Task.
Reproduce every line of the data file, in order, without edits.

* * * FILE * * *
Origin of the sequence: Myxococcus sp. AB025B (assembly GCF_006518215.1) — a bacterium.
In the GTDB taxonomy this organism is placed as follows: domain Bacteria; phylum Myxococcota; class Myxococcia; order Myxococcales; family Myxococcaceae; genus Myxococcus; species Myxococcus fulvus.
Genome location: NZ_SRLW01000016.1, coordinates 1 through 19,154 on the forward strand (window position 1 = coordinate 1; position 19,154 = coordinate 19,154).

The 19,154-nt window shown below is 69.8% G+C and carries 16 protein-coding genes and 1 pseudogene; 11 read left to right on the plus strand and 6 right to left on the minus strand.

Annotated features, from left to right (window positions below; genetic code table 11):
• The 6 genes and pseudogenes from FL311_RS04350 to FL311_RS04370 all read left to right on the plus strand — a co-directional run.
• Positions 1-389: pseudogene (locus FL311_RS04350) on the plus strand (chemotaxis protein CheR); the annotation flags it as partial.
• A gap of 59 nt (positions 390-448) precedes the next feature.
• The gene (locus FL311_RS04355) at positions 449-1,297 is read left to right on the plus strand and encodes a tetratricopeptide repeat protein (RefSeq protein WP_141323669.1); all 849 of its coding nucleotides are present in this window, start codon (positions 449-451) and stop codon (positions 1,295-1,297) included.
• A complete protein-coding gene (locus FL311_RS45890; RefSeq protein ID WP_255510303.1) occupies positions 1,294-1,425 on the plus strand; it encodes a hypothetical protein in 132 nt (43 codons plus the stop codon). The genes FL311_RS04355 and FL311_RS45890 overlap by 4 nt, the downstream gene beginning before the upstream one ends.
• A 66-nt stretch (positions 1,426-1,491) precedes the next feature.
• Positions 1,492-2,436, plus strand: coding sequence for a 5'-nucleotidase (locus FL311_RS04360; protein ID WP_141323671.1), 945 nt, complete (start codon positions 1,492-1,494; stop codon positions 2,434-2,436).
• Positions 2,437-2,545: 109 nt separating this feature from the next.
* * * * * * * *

Origin of the sequence: Myxococcus sp. AB025B (assembly GCF_006518215.1) — a bacterium.
In the GTDB taxonomy this organism is placed as follows: domain Bacteria; phylum Myxococcota; class Myxococcia; order Myxococcales; family Myxococcaceae; genus Myxococcus; species Myxococcus fulvus.
Genome location: NZ_SRLW01000016.1, coordinates 1 through 19,154 on the forward strand (window position 1 = coordinate 1; position 19,154 = coordinate 19,154).

The 19,154-nt window shown below is 69.8% G+C and carries 16 protein-coding genes and 1 pseudogene; 11 read left to right on the plus strand and 6 right to left on the minus strand.

Annotated features, from left to right (window positions below; genetic code table 11):
• The 6 genes and pseudogenes from FL311_RS04350 to FL311_RS04370 all read left to right on the plus strand — a co-directional run.
• Positions 1-389: pseudogene (locus FL311_RS04350) on the plus strand (chemotaxis protein CheR); the annotation flags it as partial.
• A gap of 59 nt (positions 390-448) precedes the next feature.
• The gene (locus FL311_RS04355) at positions 449-1,297 is read left to right on the plus strand and encodes a tetratricopeptide repeat protein (RefSeq protein WP_141323669.1); all 849 of its coding nucleotides are present in this window, start codon (positions 449-451) and stop codon (positions 1,295-1,297) included.
• A complete protein-coding gene (locus FL311_RS45890; RefSeq protein ID WP_255510303.1) occupies positions 1,294-1,425 on the plus strand; it encodes a hypothetical protein in 132 nt (43 codons plus the stop codon). The genes FL311_RS04355 and FL311_RS45890 overlap by 4 nt, the downstream gene beginning before the upstream one ends.
• A 66-nt stretch (positions 1,426-1,491) precedes the next feature.
• Positions 1,492-2,436, plus strand: coding sequence for a 5'-nucleotidase (locus FL311_RS04360; protein ID WP_141323671.1), 945 nt, complete (start codon positions 1,492-1,494; stop codon positions 2,434-2,436).
• Positions 2,437-2,545: 109 nt separating this feature from the next.